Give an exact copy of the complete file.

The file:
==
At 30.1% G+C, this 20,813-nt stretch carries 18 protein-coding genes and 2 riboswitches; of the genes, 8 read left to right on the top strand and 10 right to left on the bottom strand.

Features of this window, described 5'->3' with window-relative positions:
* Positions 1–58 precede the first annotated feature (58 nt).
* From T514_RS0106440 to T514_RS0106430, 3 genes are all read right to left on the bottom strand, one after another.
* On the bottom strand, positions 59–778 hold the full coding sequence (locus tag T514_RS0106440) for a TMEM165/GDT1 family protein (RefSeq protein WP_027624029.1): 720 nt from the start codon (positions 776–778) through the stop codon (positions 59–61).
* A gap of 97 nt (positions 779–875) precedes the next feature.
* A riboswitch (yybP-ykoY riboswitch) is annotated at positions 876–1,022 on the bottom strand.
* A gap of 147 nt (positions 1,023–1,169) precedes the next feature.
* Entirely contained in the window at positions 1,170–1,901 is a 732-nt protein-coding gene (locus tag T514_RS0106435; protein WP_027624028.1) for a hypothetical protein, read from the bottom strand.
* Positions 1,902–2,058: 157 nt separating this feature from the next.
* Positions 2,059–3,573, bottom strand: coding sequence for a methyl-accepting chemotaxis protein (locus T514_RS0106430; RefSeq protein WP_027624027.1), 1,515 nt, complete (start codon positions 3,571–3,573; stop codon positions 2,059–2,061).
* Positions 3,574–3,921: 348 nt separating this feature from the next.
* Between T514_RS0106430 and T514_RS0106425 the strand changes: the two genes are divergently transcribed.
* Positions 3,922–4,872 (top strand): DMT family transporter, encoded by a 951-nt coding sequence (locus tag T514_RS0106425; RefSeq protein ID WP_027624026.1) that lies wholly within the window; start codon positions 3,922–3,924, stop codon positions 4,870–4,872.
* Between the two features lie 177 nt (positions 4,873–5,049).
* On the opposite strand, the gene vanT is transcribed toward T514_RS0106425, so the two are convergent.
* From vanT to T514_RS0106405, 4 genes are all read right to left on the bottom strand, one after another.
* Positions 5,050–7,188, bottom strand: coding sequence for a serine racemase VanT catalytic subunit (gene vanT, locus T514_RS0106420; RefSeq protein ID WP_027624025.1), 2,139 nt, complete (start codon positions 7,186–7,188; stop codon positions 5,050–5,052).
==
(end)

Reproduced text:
At 30.1% G+C, this 20,813-nt stretch carries 18 protein-coding genes and 2 riboswitches; of the genes, 8 read left to right on the top strand and 10 right to left on the bottom strand.

Features of this window, described 5'->3' with window-relative positions:
* Positions 1–58 precede the first annotated feature (58 nt).
* From T514_RS0106440 to T514_RS0106430, 3 genes are all read right to left on the bottom strand, one after another.
* On the bottom strand, positions 59–778 hold the full coding sequence (locus tag T514_RS0106440) for a TMEM165/GDT1 family protein (RefSeq protein WP_027624029.1): 720 nt from the start codon (positions 776–778) through the stop codon (positions 59–61).
* A gap of 97 nt (positions 779–875) precedes the next feature.
* A riboswitch (yybP-ykoY riboswitch) is annotated at positions 876–1,022 on the bottom strand.
* A gap of 147 nt (positions 1,023–1,169) precedes the next feature.
* Entirely contained in the window at positions 1,170–1,901 is a 732-nt protein-coding gene (locus tag T514_RS0106435; protein WP_027624028.1) for a hypothetical protein, read from the bottom strand.
* Positions 1,902–2,058: 157 nt separating this feature from the next.
* Positions 2,059–3,573, bottom strand: coding sequence for a methyl-accepting chemotaxis protein (locus T514_RS0106430; RefSeq protein WP_027624027.1), 1,515 nt, complete (start codon positions 3,571–3,573; stop codon positions 2,059–2,061).
* Positions 3,574–3,921: 348 nt separating this feature from the next.
* Between T514_RS0106430 and T514_RS0106425 the strand changes: the two genes are divergently transcribed.
* Positions 3,922–4,872 (top strand): DMT family transporter, encoded by a 951-nt coding sequence (locus tag T514_RS0106425; RefSeq protein ID WP_027624026.1) that lies wholly within the window; start codon positions 3,922–3,924, stop codon positions 4,870–4,872.
* Between the two features lie 177 nt (positions 4,873–5,049).
* On the opposite strand, the gene vanT is transcribed toward T514_RS0106425, so the two are convergent.
* From vanT to T514_RS0106405, 4 genes are all read right to left on the bottom strand, one after another.
* Positions 5,050–7,188, bottom strand: coding sequence for a serine racemase VanT catalytic subunit (gene vanT, locus T514_RS0106420; RefSeq protein ID WP_027624025.1), 2,139 nt, complete (start codon positions 7,186–7,188; stop codon positions 5,050–5,052).